Mononuclear cells were preincubated with the MAbs (0.1, 0.5, or 5.0 μg/ml) against uPAR, Mac-1, LFA-1, and gC1qR for 30 min at 37°C before stimulation with HKa (600 nM) for another 180 min at 37°C. Following this incubation, the cell suspension was centrifuged at 13,000 g for 5 min and samples were assayed for TF by ELISA.
Signaling pathway inhibition experiments.
For pathway inhibition, 1, 10, and 100 μM of carbobenzoxyl-l-leucyl-l-leucinal (Z-LLL-CHO; MG-132) was used as a selective inhibitor of NF-κB; anthra [1,9-cd]pyrazol-6(2H)-one (SP-600125) as a selective inhibitor of JNK and SB-202190; 4-(4-fluorophenyl)-2-(4-hydroxyphenyl)-5-(4-pyridyl)1H-imidazole(FHPI) as a selective p38 inhibitor; and 1,4-diamino-2,3-dicyano-1,4-bis(2-aminophenylthio) butadiene (U-0126) as a selective inhibitor of ERK activation. All inhibitors were obtained from Calbiochem (La Jolla, CA), dissolved in DMSO (0.1–0.5%), and diluted into HBSSA. Mononuclear cells were preincubated with the respective inhibitors for 60 min before stimulation with HKa (600 nM) for another 120 min at 37°C. Following this incubation, the cell suspension was centrifuged at 13,000 g for 5 min and the pellet was washed and used for the assay of TF by ELISA.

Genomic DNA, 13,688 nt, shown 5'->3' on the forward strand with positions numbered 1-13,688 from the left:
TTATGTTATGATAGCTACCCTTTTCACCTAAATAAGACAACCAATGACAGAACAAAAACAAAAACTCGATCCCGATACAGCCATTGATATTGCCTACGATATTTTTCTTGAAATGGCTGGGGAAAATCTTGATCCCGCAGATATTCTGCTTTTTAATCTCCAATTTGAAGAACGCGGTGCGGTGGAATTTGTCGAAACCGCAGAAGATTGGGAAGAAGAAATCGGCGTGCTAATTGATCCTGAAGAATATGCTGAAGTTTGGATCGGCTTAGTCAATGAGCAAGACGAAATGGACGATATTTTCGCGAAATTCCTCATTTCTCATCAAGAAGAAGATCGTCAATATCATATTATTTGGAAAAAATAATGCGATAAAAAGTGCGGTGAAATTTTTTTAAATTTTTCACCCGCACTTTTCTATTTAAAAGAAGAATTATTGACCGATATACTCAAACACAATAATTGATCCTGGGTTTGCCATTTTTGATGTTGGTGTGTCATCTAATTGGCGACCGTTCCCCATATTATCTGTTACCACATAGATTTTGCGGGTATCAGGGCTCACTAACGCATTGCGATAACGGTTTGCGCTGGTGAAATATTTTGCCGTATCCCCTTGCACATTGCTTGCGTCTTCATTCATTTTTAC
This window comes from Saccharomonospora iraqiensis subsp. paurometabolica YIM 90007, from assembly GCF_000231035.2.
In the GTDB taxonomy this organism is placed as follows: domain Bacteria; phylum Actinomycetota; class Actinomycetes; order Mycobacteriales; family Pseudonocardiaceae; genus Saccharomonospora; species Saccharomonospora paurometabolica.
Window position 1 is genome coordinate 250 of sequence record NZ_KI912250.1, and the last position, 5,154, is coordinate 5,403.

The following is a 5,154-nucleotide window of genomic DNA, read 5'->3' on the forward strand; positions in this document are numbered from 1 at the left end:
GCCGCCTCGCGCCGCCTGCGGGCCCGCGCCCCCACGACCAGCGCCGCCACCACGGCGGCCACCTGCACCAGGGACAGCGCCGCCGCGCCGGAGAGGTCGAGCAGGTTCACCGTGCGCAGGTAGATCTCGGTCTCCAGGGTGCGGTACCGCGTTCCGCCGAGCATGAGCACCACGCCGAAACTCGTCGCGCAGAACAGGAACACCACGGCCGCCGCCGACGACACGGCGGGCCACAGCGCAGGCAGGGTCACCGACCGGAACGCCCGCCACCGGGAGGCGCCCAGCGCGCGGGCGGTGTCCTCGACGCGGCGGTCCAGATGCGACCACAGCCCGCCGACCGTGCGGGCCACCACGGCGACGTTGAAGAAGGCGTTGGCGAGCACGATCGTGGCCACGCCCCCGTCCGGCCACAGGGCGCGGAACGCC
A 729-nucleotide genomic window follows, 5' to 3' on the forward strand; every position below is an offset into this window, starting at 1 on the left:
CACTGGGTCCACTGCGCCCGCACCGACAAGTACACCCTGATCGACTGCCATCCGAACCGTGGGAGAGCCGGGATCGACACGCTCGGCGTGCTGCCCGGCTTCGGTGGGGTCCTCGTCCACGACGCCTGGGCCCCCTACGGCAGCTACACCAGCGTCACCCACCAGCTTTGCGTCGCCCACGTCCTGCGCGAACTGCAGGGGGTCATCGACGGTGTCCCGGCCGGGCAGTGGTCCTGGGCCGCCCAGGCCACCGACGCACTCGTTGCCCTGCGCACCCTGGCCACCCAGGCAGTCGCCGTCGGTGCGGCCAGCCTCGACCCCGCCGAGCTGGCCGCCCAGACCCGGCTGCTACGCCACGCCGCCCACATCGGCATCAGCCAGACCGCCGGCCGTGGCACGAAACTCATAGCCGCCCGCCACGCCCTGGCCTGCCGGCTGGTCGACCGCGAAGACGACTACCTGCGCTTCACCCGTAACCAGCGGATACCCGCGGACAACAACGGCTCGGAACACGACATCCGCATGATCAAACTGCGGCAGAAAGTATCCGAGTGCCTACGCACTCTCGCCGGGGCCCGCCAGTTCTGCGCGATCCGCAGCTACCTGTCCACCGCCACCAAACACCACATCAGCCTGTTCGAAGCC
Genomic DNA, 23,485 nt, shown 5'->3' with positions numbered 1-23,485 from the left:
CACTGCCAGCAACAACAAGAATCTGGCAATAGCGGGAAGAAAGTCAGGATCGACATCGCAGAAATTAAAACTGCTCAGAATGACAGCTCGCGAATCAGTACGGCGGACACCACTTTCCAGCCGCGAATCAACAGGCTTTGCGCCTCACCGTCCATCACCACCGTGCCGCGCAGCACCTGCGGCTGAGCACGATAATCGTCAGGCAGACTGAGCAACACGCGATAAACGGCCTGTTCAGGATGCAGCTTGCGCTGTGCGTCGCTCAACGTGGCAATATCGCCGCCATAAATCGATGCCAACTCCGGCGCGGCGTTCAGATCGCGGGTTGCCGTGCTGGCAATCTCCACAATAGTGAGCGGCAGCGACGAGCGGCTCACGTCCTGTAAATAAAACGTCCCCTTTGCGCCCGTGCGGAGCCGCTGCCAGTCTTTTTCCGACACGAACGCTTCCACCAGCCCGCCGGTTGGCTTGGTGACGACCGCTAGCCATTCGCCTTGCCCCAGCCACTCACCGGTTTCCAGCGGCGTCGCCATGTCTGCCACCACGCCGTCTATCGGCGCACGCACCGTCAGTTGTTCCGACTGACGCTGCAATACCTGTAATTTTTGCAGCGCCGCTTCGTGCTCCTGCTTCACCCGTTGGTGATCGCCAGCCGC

TF mRNA formation by HKa.
The detection of TF mRNA from mononuclear cells was performed by reverse transcriptase-polymerase chain reaction (RT-PCR) using sequence-specific primers. Briefly, total RNA was prepared using TRIzol reagent (Invitrogen). Specific primers for human full-length TF were designed to anneal to sequences in exons on both sides of one intron of the mRNA to exclude amplification of potential contaminating genomic DNA. The following primer pairs were used: TF forward, 5′-ACAGACCTTCCAGGAGAATG-3′; and TF reverse, 5′-GCAGTTCAGTGATCGTACAG-3′. RNA (100 ng) was used as template in a one-step RT-PCR reaction (SuperScript One-Step RT-PCR with Platinum Taq, Invitrogen). RT for cDNA synthesis was accomplished in a 30-min incubation at 50°C, which was followed by PCR cycling as follows: initial denaturation at 94°C for 3 min, followed by 25 cycles of 30 s at 94°C, 30 s of annealing at 55°C, and 1 min of extension at 72°C using 0.2 μM primers. The RT-PCR reactions should yield a product of 588 bp, reflecting full-length TF.
TF expression on mononuclear cell by HKa: effects of neutralizing of IL-1β, TNF-α, IL-8, or MCP-1.